One of the most famous Italian wines, Chianti PDO is known across the globe. Paired with a simple tomato pasta dish – or perhaps even some liver and fava beans – its intense aroma tends to reach a more notable finesse at the ageing stage.
The tint of Chianti PDO is bright ruby red and tends to develop into darker garnet tones with age. Its dry and harmonious taste matures over time to a soft velvety flavour.
Chianti PDO comes from the Italian region of Tuscany, where vines have always been part of its landscape. For example, fossilised vines dating from ten million years ago have been found in the region.
The first signs of viticulture in this region can be traced back to the 8th Century, during the Etruscan period (8th to 3rd century BCE). Already back then, Tuscan wine was valued outside of the region, being exported to southern Italy and Gaul (most of what would become France).
Chianti PDO in particular slowly established itself from the early Middle Ages. Hills between the cities of Florence and Siena were known as the Chianti Mountains. This specific area was known for its winemaking and led to the three main villages of this area (Castellina, Gaiole and Radda) to form the Lega del Chianti (League of Chianti).
In 1716, its first legal recognition was established by Cosimo III de Medici, Grand Duke of Tuscany, who laid down that Chianti, the wine name, could only be used by producers from the villages of the Lega del Chianti, Greve and its surroundings.
Since then, the delimited area for production of Chianti PDO has gradually grown to include today a significant part of Central Tuscany, which comprises the Provinces of Arezzo, Florence, Prato, Pistoia, Pisa and Siena. This area was legally recognised for Chianti PDO when it was granted the Italian Controlled Designation of Origin (DOC) on 9 August 1967.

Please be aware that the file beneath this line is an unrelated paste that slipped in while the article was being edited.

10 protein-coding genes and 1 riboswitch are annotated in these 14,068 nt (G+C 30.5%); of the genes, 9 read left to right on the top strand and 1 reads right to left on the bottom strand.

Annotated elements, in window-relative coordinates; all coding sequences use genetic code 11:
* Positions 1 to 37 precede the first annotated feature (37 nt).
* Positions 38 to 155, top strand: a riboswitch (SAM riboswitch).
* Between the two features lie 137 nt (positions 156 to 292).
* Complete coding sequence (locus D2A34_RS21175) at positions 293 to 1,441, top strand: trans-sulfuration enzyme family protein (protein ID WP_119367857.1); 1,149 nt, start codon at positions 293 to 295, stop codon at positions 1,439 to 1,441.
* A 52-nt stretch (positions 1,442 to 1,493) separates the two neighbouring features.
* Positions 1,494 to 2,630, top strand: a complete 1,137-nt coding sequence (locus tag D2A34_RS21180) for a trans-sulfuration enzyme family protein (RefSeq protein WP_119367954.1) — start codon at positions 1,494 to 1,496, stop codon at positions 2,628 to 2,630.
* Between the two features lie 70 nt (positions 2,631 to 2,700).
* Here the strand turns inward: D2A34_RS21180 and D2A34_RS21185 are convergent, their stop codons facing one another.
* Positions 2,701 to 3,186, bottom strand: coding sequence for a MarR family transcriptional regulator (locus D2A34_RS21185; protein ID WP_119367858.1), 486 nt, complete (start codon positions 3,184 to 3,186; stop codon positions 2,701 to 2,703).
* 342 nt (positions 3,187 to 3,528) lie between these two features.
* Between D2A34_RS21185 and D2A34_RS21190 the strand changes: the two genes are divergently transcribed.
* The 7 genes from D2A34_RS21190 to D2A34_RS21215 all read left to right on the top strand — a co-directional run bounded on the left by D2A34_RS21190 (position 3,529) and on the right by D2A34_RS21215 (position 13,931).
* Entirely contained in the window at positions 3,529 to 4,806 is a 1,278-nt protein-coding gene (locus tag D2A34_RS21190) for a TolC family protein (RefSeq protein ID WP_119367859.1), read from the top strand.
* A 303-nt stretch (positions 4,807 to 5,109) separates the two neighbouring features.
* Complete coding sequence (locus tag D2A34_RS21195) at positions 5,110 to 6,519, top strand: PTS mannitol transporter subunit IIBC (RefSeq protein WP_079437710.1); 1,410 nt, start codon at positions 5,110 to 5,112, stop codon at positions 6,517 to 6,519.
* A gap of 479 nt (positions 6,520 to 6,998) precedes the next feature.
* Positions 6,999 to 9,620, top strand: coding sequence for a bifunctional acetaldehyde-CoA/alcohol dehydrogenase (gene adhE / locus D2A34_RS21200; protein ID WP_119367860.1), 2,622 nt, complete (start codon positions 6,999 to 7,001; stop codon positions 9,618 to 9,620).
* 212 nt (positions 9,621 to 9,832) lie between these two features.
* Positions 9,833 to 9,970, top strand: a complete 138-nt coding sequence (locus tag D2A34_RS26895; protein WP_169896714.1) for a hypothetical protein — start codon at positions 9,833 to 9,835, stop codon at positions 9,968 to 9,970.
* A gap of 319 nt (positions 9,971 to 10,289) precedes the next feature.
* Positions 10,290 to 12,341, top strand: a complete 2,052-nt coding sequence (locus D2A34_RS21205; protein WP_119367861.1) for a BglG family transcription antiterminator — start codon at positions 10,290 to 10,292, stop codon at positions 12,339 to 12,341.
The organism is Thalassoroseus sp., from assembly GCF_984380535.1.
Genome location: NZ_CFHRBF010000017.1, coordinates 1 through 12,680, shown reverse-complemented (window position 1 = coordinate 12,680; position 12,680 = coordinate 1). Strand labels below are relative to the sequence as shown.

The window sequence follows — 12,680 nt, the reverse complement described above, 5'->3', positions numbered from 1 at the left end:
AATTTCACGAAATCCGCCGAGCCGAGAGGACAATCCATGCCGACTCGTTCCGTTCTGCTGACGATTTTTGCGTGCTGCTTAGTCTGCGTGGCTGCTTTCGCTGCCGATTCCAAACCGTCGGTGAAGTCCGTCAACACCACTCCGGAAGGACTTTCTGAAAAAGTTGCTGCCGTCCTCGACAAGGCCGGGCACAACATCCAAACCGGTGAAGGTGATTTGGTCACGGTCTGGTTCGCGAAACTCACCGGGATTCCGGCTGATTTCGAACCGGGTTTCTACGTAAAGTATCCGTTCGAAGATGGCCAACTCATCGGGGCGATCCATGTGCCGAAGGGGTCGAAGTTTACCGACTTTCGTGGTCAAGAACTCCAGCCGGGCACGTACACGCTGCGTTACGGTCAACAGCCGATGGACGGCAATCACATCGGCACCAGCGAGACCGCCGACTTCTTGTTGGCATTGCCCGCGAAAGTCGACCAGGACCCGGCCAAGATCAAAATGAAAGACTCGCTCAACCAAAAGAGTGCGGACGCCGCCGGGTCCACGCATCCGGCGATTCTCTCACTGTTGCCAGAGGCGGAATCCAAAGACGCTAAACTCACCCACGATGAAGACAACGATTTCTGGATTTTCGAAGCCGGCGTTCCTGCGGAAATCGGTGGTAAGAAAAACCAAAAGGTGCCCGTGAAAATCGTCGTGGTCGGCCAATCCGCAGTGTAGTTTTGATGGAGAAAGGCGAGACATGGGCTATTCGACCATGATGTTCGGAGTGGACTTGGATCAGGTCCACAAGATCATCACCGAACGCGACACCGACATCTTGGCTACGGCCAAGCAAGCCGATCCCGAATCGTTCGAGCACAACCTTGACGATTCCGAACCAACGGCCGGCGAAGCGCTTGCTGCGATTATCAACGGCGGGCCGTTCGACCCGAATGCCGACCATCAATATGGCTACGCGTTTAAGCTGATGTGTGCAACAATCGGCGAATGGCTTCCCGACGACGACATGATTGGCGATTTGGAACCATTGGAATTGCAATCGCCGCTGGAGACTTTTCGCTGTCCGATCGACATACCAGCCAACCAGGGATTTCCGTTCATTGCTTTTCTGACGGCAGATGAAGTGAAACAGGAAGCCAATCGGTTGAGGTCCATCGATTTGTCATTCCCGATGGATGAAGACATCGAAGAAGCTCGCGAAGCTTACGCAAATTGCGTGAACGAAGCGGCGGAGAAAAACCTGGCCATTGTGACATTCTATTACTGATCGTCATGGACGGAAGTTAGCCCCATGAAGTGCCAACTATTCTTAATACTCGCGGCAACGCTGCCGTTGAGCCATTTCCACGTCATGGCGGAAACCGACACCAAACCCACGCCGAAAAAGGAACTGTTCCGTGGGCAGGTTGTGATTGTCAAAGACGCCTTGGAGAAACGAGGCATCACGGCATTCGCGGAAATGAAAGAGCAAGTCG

Chianti PDO’s specificity is linked with the climatic and geological characteristics existing in the region. The ideal conditions for vine growing are achieved thanks to a warm Mediterranean climate coming from the Tyrrhenian Sea, with temperatures tempered by the rolling hills. The altitude allows the grapes to maintain a balance in sugar and acidity due to a high fluctuation in temperature that takes place throughout the day.
The varieties of vines used to produce Chianti PDO are in majority traditionally grown in the region. For example, Sangiovese N is the main variety used to produce Chianti, and should compose 70 to 100% of the grapes.
Vines used to produce Chianti PDO cannot be grown above 700 metres above sea level and are, on average, grown between 200 and 400 metres above sea level. As for vine growing, no particular limitations exist as long as the special characteristics of the grape and the vine are not affected. Horizontal growing is strictly forbidden however.
Today various types of Chianti PDO exist, with different ageing methods or different compositions of grapes, with for example Chianti Superiore or Chianti Riserva. Nonetheless, they all need to be produced in the delimited region of origin with grapes from that area.